22 Jump Street Film Review
21 Jump Street was a rare and unexpected original in a sometimes tiresome comedy market. It had the luxury of no expectations and Channing Tatum, in particular, was a revelation with a comic timing nearing perfection. But as Deputy Chief Hardy (Nick Offerman) suggests, “things are always worse second time round.” This is of course a knowing nod from returning script-writers Michael Bacall, Oren Uziel and Rodney Rothman. Hardy also goes on to admit first time round was unexpected and the second outing will be more of the same with a bigger budget. Again, he’s not just talking about Jenko (Channing Tatum) and Schmidt’s (Jonah Hill) new assignment in higher education.
To be that overtly knowing is a dangerous game to play for any film. It can easily become too clever for it’s own good and without likable leads, it could even become smug. This doesn’t even feel like it’s walking the tightrope though and directors Phil Lord and Christopher Miller have made a film to rival the laughs and intelligence of adored Cloudy With a Chance of Meatballs and this years funniest film so far, The Lego Movie.
Not that it really matters – but there is a plot. Jenko and Schmidt are sent to college to try and find the supplier of the drug WHY-PHY after a girl turns up dead after an overdose. This is all a backdrop for gags and trouble in bromance-paradise as Jenko finds a new BFF in prime-supplier-suspect and college quarter-back, Zook (Wyatt Russell). The physical comedy is top notch and the one liners are on par with anything you’ll hear at the Apollo. The breakdown of Jenko and Schmidt’s bromance where the dynamic duo decide to “investigate other people” is where the laughs really become bellyaching and reminded us a lot of Hot Fuzz. The nod to Annie Hall too is a particularly inspired.
All of this doesn’t work without the yin/yang chemistry of Hill and Tatum – who are note perfect throughout. The ‘idiot’ humour of Tatum (akin to Joey from Friends) is always clever if that’s at all possible? And Hill plays the jealous boyfriend incredibly well. But the real star of the show is the angrier than ever Ice Cube playing Captain Dickson – whose office now “looks like a cube of ice” to keep in mode with the self-awareness. Angry can easily become diluted in comedy but Ice Cube’s conviction is a special sight and no mean feat. The carnage at the ‘table’ is something that’ll stick in the memory.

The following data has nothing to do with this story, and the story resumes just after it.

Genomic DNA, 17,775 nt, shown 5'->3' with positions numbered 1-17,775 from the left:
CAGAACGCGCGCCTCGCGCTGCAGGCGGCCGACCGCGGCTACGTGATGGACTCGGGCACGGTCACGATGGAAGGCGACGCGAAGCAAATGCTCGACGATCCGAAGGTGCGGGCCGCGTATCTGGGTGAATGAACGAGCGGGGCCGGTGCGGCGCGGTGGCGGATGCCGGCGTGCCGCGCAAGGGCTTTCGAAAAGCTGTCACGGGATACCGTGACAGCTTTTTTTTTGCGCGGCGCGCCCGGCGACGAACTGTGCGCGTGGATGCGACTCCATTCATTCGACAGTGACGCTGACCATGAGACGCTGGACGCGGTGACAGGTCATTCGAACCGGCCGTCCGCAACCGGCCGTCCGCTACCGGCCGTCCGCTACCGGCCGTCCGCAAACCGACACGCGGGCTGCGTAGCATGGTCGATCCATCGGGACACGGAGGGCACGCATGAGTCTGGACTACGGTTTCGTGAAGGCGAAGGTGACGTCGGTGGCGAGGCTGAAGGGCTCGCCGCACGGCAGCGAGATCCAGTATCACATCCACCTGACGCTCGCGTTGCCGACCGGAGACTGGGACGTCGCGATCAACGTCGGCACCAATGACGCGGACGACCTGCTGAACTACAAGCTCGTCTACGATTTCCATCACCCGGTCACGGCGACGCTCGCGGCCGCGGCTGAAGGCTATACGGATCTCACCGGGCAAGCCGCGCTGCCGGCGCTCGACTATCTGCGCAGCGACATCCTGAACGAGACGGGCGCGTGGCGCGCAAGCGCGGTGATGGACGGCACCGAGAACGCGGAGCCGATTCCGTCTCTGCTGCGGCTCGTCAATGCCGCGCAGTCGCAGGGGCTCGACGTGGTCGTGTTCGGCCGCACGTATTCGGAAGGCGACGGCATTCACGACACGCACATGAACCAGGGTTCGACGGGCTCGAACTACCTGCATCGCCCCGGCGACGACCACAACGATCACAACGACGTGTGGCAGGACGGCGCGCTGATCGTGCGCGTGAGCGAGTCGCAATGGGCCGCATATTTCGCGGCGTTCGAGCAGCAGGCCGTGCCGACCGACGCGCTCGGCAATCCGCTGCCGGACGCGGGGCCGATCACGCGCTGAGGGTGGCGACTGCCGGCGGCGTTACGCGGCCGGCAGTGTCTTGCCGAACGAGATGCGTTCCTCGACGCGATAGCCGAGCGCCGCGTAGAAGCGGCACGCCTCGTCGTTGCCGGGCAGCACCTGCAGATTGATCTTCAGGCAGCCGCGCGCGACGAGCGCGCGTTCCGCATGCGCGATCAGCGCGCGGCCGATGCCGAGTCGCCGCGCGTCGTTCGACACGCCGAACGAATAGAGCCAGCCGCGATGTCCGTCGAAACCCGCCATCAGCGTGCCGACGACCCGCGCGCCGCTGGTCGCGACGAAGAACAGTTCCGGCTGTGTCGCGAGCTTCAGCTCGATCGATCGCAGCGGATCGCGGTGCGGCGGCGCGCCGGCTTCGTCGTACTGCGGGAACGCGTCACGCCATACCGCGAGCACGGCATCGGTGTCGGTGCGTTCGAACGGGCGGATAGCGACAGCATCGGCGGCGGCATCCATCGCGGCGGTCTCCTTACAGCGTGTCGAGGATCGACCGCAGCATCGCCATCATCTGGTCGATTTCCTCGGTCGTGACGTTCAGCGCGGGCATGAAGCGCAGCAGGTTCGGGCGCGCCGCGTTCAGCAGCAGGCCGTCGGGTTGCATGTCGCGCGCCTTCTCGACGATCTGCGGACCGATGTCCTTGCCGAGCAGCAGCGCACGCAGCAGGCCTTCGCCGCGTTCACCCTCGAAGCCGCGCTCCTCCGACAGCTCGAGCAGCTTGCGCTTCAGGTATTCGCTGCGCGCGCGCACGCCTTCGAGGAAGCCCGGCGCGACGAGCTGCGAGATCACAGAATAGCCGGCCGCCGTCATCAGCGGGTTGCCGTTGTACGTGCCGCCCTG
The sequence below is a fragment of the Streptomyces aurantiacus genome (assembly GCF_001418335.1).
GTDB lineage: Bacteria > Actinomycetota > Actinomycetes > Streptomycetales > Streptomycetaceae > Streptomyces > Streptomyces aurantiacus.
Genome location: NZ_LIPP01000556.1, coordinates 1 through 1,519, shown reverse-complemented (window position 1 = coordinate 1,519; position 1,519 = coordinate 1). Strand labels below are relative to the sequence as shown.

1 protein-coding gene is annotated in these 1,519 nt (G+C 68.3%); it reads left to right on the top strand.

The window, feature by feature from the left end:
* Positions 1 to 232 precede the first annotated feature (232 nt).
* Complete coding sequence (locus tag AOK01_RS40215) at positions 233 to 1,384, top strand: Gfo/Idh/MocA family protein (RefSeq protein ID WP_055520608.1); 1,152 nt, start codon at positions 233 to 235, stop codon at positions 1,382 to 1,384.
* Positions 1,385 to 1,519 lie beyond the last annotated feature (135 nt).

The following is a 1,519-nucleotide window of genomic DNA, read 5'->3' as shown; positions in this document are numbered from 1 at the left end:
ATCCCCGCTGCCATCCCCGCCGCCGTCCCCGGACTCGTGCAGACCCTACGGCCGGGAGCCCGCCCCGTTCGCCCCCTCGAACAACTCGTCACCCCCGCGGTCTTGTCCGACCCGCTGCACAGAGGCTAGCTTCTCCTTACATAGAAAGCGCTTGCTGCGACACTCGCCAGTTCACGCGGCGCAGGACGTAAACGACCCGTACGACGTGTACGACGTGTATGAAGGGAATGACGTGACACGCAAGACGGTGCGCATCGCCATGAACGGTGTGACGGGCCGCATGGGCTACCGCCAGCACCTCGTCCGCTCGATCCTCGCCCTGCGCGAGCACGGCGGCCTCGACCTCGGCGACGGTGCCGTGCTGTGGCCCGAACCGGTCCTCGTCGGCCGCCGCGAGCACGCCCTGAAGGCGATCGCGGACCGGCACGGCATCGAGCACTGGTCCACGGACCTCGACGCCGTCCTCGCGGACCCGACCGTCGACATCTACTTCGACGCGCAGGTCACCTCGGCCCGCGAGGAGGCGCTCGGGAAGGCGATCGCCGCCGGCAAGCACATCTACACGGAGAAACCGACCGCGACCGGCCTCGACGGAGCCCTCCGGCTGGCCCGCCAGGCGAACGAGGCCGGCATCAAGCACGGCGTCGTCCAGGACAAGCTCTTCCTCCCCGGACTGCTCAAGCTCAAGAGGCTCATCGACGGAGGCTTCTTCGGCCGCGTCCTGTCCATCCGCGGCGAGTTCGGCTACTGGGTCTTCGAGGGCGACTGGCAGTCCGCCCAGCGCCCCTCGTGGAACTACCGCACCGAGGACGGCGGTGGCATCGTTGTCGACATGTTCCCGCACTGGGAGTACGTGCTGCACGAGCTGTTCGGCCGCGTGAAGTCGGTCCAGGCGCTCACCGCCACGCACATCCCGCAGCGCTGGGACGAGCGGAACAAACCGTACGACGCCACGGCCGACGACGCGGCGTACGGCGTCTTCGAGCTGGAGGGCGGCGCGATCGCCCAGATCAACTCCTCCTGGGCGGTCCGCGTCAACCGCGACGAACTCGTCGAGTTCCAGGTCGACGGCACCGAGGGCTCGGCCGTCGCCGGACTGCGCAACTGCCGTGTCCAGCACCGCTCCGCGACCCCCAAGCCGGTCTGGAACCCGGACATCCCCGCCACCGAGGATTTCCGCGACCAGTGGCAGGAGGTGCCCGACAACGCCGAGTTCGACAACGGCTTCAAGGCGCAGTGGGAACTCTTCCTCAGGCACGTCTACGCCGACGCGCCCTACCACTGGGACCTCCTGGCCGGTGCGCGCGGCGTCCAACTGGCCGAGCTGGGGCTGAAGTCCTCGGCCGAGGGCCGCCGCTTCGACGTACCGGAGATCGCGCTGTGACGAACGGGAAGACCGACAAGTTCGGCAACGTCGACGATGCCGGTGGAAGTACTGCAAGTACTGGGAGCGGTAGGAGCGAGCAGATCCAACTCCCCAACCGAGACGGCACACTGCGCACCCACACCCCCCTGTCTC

The action is a little paint-by-numbers but it was never really going to be anything else. The only problem here is that the film is maybe a tad too long but we blame ourselves and our child-like attention spans rather than the film’s ability to entertain. This is very very funny. And very very meta. Even the lead duo’s former movie baggage isn’t left unturned – note Jenko’s suggestion he should protect the White House or Schmidt’s enthusiasm at going undercover at a Dance Academy because he’s excellent at it.
The self-awareness of the script is as brave as it is confident. So is the directing, which is comic-book pace at times. Lord and Miller are fast becoming one of the best directorial duos in Hollywood and will surely continue to receive bigger and bolder toys to play with. We just hope not too much. The formula is the same to 21 Jump Street but maybe not as much as the makers would have you believe. This is no ordinary sequel and the film is worth watching alone for the best end credits since The Hangover. Bring on 23.
22 Jump Street Film Review: 4 Stars